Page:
Establishing collaborative connections through dialogues is especially potent when combined with a community operating in principles of mutuality. By eliminating hierarchies and fear, which combat love and equity, we are able to build a space where real relationships can be cultivated. “No relationship can be built on fear, and true relationships do not have a hierarchy; so don’t create one.” Simply stated, true relationships are built on love and operate with equity.
Developing connecting and collaborative relationships versus controlling and competitive relationships continues to be a real challenge for our culture, especially for religious communities. Marin offers a plausible reason why: “But the overwhelming pressure to see a conclusion one way or the other inhibits this work of the Spirit. As Christians, our job is not to coerce or pressure anyone, by fear or force of logic. We can only take care of what we can control, and it’s impossible to control another human being’s will and motivation. No matter how much we might want something for a GLBT person, their convictions and beliefs are ultimately up to them.” Simply stated, the gay community has free will and we need to accept their decisions even if we do not agree with them. Ostracizing or rejecting them seems to be a solution that only creates more problems. Looking back through our recent church history, we are still apologizing for how we alienated unwed mothers and divorcees from our congregations and pulpits.
With our evolving sexual identity culture, we have to ask ourselves how are we as Christians and the church called to love and relate to all people? “Dr. David Yonggi Cho, pastor of the world’s largest church (located in Korea, with 875,000 members), says, “Realists don’t change the world; dreamers do. Therefore, become pregnant with a vision and birth it.” From the conversations I’ve had with the LGBTQ community and their families, they are needing inclusivity to our Christian communities that are intent on loving and developing real relationships. How we do this will require some innovation, imagination, and purposeful strategies. My suggestion, let’s just start by keeping it simple: love one another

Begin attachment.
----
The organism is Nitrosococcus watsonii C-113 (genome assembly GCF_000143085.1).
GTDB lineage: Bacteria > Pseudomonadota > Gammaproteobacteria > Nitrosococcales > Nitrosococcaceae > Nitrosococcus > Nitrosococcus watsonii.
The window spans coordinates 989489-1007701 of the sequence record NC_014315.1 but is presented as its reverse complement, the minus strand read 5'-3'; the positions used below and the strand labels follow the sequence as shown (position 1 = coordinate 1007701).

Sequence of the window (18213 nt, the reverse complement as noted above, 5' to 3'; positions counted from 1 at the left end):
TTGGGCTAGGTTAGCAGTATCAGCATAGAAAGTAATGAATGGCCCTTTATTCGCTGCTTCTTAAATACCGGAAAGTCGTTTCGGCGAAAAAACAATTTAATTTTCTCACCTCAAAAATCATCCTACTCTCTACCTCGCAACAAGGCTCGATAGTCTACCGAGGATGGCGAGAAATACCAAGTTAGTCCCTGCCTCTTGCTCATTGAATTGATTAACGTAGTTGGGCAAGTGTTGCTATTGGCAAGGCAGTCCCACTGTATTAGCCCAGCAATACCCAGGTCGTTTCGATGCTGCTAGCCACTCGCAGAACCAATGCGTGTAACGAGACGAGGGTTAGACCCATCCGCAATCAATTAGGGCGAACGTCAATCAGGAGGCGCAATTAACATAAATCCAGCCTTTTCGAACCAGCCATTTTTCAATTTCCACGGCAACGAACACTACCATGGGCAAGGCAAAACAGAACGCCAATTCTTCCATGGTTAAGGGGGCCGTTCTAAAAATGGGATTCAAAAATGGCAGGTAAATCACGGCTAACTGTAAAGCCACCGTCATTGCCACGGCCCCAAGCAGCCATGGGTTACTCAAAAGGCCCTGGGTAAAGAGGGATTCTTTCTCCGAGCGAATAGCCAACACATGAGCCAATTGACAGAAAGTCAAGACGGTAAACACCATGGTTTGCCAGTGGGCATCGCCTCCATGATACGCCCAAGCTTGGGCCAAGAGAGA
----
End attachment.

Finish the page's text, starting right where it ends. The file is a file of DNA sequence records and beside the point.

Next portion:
Andrew Marin, Love Is an Orientation: Elevating the Conversation with the Gay Community, (Downers Grove, IL: IVP Books, 2009), 108.
 Ibid., 189.
 Ibid., 140.
 Ibid., 87.
 Martyn Percy, Very Revd Prof. Shaping the Church: The Promise of Implicit Theology -Explorations in Practical, Pastoral and Empirical Theology, (Farnham: Ashgate Publishing, 2010), 122.
 Charlene Li, Open Leadership: How Social Technology Can Transform the Way You Lead, (San Francisco, CA: Wiley, 2010), 1034-1041, Kindle.
 Marin, Love Is an Orientation, 162.
 Ibid., 163.
 Ibid., 149-150.
 Ibid., 172.